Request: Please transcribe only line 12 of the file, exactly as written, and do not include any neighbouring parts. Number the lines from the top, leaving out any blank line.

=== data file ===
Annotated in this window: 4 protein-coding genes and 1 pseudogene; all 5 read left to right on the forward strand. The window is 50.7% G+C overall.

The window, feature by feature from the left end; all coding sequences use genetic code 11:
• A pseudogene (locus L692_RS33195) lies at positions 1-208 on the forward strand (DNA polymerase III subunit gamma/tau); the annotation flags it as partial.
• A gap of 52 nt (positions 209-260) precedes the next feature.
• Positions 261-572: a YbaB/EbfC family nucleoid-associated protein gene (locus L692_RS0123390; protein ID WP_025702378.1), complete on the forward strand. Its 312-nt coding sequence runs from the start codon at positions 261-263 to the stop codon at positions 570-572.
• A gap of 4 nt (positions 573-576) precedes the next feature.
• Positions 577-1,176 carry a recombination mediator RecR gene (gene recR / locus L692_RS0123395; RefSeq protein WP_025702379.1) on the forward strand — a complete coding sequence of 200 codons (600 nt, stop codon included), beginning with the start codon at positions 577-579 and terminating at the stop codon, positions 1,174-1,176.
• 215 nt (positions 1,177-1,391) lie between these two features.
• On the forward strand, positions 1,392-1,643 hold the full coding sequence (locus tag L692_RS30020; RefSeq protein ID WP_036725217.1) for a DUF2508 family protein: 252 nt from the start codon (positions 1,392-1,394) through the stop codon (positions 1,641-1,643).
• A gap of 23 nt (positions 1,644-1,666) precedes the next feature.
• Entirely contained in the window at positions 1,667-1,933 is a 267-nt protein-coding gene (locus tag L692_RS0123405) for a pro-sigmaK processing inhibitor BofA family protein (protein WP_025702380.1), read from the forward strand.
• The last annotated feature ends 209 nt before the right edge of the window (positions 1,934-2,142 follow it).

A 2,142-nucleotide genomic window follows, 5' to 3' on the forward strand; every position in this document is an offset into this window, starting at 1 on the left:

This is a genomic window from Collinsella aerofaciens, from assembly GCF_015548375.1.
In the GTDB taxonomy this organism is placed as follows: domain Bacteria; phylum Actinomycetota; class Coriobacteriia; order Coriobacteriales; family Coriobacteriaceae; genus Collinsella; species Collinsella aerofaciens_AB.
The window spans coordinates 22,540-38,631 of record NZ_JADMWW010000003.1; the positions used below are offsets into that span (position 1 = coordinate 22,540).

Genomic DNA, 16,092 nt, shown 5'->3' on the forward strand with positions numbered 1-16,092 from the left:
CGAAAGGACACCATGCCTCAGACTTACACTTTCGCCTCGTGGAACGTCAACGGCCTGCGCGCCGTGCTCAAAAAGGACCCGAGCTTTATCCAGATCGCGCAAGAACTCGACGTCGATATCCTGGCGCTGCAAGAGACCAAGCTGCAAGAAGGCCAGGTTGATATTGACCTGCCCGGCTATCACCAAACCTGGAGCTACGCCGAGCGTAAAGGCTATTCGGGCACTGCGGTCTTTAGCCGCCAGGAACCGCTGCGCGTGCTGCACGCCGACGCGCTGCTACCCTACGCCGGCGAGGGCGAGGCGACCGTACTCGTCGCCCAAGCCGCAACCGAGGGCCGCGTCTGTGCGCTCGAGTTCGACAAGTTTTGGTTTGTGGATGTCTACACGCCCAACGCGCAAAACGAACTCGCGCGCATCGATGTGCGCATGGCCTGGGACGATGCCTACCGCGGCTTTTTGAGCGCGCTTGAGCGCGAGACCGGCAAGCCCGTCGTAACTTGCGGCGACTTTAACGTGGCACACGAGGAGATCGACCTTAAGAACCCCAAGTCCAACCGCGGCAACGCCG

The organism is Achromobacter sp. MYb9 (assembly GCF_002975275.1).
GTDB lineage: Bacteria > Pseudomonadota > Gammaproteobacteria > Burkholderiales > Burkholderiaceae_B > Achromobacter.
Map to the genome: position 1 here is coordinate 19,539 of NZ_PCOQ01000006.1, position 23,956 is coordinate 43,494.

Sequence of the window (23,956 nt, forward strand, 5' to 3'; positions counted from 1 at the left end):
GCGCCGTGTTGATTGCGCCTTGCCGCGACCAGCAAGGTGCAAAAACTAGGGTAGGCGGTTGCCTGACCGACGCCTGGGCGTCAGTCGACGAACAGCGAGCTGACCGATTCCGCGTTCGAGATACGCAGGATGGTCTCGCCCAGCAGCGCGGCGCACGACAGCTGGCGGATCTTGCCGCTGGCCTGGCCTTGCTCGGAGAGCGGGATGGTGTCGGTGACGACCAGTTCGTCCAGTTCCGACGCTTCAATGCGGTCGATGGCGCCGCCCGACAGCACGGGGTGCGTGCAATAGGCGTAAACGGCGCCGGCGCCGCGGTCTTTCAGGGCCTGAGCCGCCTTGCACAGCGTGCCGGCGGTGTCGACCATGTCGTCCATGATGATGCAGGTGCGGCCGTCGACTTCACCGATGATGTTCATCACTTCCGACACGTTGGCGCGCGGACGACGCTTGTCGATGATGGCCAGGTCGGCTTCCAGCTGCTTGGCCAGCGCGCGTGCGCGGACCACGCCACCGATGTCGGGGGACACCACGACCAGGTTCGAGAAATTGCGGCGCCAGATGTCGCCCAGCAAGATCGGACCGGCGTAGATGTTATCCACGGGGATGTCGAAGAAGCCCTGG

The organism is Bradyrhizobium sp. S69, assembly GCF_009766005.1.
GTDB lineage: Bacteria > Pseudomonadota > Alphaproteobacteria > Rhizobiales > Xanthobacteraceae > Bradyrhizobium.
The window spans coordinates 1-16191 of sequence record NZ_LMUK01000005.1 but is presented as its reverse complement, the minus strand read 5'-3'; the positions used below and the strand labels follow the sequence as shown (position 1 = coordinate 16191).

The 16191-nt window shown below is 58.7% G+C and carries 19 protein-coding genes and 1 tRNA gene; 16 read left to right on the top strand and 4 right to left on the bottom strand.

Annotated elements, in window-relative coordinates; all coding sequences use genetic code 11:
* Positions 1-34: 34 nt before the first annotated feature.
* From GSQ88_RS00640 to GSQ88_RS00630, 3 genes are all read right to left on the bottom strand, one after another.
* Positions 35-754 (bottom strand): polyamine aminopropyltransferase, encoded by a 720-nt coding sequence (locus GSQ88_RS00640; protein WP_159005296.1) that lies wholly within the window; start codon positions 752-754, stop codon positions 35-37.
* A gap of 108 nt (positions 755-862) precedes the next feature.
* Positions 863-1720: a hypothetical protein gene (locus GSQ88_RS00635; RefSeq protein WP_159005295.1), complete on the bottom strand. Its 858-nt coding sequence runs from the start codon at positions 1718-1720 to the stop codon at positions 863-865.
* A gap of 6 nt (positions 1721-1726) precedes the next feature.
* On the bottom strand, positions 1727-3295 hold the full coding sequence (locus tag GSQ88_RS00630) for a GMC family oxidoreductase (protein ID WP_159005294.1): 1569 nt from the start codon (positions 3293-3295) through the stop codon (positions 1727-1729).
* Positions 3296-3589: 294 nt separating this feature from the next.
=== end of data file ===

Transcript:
• The last annotated feature ends 209 nt before the right edge of the window (positions 1,934-2,142 follow it).